How often do labs receive unknowns from CAP for proficiency testing? What is a satisfactory result for lab accreditation by CLIA '88? What must the lab do if it fails?
3x/yr in batches of 5 samples; ≥4/5 (80%); investigate all unacceptable results, all failed proficiencies, and internal report signed off by staff & med director
In CAP proficiency testing, how are participants graded?
CAP calculates the std deviation index for each participant, then graded as acceptable (<2SD), needs improvement (<2-3SD) or unacceptable (<3SD) from the mean & SD calculated from all results from labs using same method (peer group)
How is std deviation index calculated?
SDI = (lab's result - mean of peer group)/SD for peer group
What does an accurate result depend on in a lab setting?
Calibration & Precision (SD or CV)
How is imprecision calculated?
- Add up all intra- (same run, same day) and inter-assay (diff runs, diff days) variance
- √(intra-assay + inter-assay variance)
How can you statistically compare the precision of two analyzers using the same analyte? What type of distribution is req'd?
Do F-test; Gaussian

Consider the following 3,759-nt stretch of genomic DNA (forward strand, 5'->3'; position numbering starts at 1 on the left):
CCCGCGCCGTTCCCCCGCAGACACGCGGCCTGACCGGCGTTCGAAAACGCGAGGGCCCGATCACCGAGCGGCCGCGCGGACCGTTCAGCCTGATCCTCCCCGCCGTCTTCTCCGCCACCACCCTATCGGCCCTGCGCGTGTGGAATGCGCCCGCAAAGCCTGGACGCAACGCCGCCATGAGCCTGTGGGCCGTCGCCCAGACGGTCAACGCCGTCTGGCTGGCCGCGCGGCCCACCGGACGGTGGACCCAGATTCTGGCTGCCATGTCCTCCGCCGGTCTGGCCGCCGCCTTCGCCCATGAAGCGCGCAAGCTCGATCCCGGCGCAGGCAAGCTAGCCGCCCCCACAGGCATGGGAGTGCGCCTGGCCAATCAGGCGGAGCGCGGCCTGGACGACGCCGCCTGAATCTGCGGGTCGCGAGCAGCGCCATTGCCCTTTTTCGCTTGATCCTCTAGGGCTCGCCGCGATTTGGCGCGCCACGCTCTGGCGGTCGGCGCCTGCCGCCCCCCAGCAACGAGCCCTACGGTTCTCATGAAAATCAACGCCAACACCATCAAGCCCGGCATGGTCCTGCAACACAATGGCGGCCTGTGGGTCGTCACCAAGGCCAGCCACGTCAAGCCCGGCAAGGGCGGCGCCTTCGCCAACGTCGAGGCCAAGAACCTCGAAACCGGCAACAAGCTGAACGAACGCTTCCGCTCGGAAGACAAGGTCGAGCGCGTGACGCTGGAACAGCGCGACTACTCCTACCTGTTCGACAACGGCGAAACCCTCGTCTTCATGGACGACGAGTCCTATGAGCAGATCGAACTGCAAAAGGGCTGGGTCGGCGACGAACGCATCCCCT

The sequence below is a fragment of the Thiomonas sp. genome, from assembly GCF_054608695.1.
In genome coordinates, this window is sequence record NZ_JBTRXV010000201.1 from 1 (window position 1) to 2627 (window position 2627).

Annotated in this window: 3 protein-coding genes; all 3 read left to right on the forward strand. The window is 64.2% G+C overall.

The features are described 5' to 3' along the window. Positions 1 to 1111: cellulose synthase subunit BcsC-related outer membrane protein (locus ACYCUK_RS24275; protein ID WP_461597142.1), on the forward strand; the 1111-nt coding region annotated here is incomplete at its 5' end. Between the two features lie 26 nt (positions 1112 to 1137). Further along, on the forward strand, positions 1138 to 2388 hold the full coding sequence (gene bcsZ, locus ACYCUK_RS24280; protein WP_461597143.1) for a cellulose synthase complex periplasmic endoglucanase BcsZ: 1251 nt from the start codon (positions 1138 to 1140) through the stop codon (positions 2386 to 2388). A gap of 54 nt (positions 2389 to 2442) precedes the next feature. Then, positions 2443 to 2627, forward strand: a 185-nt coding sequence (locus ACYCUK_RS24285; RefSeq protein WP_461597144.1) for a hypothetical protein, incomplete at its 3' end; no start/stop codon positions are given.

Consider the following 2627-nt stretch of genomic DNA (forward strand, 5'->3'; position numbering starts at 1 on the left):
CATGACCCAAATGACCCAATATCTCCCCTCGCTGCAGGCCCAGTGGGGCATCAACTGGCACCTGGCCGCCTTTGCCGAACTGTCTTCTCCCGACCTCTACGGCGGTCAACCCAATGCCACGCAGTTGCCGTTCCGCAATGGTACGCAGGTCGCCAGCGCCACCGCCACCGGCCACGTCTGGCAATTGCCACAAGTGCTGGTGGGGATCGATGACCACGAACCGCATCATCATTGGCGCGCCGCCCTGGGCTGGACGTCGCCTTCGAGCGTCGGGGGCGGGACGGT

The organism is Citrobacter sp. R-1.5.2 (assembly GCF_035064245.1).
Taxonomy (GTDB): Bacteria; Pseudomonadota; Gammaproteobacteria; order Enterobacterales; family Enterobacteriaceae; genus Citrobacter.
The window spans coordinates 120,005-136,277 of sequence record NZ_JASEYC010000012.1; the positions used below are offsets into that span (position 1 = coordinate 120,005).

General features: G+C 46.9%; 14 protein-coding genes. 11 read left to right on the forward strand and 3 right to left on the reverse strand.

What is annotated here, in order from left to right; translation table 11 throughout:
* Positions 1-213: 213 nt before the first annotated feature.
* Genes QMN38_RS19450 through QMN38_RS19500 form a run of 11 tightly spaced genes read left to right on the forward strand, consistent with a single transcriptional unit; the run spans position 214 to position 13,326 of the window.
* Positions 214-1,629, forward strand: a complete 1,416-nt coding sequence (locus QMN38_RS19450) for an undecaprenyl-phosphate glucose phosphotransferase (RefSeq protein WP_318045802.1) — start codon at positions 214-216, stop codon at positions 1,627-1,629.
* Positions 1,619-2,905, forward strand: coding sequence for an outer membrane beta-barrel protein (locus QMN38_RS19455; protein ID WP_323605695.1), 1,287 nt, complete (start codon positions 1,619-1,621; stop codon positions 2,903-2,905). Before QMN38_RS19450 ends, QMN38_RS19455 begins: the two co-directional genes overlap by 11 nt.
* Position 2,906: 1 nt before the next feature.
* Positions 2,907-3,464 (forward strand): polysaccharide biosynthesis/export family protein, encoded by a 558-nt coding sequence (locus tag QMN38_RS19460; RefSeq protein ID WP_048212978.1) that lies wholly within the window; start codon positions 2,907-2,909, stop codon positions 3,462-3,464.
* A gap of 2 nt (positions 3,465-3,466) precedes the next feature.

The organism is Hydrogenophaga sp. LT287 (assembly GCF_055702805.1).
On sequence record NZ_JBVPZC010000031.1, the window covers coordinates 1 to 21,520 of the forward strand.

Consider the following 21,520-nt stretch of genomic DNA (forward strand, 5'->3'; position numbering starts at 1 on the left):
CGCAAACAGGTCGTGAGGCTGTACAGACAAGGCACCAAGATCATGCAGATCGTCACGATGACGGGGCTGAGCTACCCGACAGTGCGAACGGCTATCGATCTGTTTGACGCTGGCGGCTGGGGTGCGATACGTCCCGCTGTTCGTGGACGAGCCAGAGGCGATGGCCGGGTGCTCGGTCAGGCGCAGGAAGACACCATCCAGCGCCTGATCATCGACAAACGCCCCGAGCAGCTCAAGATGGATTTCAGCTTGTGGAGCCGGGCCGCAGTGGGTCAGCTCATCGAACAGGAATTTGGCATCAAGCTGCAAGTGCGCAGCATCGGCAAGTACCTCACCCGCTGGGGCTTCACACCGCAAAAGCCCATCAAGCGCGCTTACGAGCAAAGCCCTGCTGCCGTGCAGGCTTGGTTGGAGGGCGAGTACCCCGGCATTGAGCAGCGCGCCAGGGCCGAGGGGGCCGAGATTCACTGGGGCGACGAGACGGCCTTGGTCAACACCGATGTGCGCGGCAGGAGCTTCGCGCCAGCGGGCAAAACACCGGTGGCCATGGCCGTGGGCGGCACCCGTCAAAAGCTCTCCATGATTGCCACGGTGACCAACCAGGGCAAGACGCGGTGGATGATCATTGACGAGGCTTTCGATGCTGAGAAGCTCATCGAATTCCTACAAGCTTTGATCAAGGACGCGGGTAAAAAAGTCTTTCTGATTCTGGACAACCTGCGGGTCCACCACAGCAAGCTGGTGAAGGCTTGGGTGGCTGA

What is QC and QA? What regulations enforce QC?
- QC - part of quality assurance, system of rules to detect analytical errors that could lead to incorrect clinical interpretation of results; enforced by CLIA
- QA - program of regular assessments of lab activity
What four categories of lab tests are stipulated by CLIA?
- 1) waived tests - follow mfr and/or good lab practices (U/A, FOBT, urine preg test)
- 2) provider performed microscopy (PPM) - follow good lab practices (wet mounts, KOH, ferning tests)
- 3) moderate complexity - have SOP, follow mfr directions, calibrate & run controls (most tests)
- 4) high complexity - same as mod complex but also require validating procedure (tests dev'd in lab)
T/F: The Joint commission and CAP have defined sets of rules for QC in labs.
False - they don't tell you what rules have to be used, you just have to have rules and use them consistently
When determining if an assay is working properly, what set of rules are followed when deciding if a control is within acceptable parameters? What if a control sample falls "out of control"?
Westgard Rules; you can't report pt results
Which of the Westgard Rules are due to random error? Systematic errors?
- Random error:
- 1) 1:3s (1 value ±3SD from mean)
- 2) R:4s (2 seq >4SD away from each other)
- Systematic error:
- 1) 2:2s (2 seq >2SD on same side of mean)
- 2) 4:1s (4 seq >1SD on same side of mean)
- 3) 10:X (10 seq values same side of mean)
Which Westgard rule is merely a warning and does not require rejection?
1:2s (1 value ±2SD from mean)